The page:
Review: Andre Williams – “Sweets and Other Stories” (Kicks Books)

And now we come to the subject of “Outsider Literature”, which subject I had hitherto never considered.  However, I hesitate to apply said sobriquet to this fine new outing from Mr. Williams, because the whole idea behind outsider art is that the artists have had no prior training in their chosen medium, and it could in no wise be implied that Andre Williams is not an experienced writer.  His legendary musical bona fides need not be recounted here; suffice to say Williams is one of those giants whose garments the rest of us feebly aspire to brush with our grimy mitts.

 

In this, Williams’ first literary work, he recounts the tales of two female protagonists (the eponymous Sweets, and another, unnamed heroine) from the Chicago neighbourhoods where he has spent the majority of his adult life.  Williams’ prose is dense, almost claustrophobic at times in its depiction of prostitutes, dealers, and other south-side hustlers out to make that fabled ‘Big Score’.  His deeply urban prosody was left largely intact by the editors, and so the work bears the unmistakable stamp of a truly unique literary voice.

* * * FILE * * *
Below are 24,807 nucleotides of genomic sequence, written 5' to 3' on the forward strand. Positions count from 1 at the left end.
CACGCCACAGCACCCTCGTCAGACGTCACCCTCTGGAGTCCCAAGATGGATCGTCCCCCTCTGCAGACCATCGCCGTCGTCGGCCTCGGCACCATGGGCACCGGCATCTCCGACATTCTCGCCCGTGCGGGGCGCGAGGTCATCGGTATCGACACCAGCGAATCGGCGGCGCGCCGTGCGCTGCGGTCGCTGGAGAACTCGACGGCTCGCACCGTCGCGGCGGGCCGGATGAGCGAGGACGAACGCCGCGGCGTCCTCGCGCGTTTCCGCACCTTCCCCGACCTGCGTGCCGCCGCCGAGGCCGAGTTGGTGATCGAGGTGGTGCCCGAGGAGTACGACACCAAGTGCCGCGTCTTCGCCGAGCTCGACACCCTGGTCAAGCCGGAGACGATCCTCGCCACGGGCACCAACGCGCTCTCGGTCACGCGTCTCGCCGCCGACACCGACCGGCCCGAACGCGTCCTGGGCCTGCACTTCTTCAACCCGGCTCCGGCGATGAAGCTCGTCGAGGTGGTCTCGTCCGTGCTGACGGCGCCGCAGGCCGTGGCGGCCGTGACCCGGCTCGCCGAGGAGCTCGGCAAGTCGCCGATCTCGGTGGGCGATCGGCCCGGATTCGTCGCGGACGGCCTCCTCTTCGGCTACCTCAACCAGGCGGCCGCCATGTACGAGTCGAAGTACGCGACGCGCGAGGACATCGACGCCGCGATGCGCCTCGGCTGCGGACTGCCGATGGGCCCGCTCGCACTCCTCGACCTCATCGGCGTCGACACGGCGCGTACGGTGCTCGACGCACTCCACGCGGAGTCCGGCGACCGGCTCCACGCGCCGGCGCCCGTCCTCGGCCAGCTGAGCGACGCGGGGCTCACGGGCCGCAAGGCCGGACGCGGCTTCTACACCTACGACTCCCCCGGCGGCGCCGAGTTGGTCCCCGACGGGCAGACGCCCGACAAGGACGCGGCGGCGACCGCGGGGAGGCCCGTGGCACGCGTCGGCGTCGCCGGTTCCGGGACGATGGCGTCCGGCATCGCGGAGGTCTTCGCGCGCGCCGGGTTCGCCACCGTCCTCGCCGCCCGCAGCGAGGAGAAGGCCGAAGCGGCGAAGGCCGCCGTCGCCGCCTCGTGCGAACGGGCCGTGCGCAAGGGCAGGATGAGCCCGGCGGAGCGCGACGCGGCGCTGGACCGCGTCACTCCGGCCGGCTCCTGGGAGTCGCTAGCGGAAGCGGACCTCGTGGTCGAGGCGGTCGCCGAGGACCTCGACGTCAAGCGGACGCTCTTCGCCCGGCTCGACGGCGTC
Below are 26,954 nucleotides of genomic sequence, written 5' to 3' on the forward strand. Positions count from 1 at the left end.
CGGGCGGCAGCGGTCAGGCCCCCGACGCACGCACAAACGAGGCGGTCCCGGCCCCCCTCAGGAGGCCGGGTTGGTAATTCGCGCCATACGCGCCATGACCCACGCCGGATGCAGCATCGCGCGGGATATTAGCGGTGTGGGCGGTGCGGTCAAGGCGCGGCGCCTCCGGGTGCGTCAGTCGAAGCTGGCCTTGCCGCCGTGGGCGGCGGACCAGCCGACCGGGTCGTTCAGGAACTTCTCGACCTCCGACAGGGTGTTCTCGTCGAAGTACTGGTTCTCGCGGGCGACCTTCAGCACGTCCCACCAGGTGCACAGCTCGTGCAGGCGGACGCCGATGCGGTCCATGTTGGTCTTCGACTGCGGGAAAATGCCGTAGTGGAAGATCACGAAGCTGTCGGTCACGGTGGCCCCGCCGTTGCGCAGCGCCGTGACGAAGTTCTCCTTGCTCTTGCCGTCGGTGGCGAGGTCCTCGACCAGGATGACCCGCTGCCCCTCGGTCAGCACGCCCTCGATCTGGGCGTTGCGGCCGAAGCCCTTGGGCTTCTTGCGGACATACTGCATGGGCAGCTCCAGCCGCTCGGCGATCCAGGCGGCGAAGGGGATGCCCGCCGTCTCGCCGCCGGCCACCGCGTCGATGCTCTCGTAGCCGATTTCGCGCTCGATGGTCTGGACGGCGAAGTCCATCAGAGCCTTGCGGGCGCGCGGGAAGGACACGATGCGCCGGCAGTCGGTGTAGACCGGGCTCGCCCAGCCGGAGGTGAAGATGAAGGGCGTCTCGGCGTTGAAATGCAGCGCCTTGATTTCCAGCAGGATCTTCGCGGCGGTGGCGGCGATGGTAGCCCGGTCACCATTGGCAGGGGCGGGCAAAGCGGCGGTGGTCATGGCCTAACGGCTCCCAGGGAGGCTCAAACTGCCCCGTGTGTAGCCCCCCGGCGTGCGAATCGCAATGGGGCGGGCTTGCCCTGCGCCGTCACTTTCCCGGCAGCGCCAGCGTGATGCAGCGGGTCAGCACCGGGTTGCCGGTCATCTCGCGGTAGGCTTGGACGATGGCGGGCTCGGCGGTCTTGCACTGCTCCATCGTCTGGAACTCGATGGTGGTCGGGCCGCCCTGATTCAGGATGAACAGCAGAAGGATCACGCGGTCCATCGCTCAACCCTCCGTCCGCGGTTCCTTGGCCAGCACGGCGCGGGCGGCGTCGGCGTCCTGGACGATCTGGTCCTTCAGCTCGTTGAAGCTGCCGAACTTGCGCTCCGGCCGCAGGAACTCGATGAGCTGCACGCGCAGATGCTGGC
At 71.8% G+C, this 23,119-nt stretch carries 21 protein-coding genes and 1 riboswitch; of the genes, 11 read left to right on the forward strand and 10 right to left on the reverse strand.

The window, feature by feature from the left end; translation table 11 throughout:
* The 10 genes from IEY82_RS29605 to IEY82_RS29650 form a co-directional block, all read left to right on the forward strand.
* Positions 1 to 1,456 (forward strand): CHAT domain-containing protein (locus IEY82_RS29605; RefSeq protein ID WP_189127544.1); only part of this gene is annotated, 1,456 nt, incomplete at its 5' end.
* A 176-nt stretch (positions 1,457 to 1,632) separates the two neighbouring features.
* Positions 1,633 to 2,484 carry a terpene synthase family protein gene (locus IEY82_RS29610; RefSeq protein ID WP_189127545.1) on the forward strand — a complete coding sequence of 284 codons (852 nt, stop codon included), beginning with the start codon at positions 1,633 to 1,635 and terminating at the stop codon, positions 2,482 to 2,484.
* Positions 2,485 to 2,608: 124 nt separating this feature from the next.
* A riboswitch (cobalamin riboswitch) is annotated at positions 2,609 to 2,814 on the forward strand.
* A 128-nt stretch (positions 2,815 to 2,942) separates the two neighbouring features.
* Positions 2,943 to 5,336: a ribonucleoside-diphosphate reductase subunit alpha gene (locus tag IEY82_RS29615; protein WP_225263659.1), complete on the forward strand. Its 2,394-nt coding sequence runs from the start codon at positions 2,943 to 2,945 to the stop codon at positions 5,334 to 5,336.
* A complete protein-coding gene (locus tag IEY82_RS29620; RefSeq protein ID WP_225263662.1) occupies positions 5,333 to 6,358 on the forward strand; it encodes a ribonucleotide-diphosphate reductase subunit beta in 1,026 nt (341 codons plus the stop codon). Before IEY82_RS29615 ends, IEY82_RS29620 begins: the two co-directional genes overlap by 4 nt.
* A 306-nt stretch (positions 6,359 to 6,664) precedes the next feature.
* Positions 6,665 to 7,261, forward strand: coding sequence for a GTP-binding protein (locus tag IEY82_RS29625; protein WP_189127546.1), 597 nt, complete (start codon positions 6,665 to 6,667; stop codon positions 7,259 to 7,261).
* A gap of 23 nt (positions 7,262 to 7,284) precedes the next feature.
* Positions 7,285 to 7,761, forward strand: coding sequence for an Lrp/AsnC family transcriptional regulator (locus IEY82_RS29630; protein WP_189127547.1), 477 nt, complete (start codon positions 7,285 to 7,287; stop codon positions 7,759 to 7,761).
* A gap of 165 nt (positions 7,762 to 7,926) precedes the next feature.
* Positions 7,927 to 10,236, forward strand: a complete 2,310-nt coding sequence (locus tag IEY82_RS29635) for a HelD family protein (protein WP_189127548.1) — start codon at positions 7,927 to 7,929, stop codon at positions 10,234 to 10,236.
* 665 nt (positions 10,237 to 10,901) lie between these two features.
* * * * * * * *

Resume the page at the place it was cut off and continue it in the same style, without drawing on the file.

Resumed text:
Let’s be straight here: this ain’t no “East Of Eden”, but a solid and compelling story takes this book pretty far on its own merits.  Some of you also know that I am an aquaintance of Andre Williams; indeed, we’ve worked together several times in the past, but regular readers will know that I pull no punches here; if I didn’t like this book, you would know.  Anyway:

 

Fans of Iceberg Slim and Donald Goines will find themselves right at home in the pages of ‘Sweets’: a headlong run through a gritty underworld written with the intimate veritas of someone who has most definitely lived there.  A bit expensive for its size (US$12.95 for 103 pages), ‘Sweets and Other Stories’ is nonetheless a worthwhile read and an excellent debut.  A+, y’all.

 

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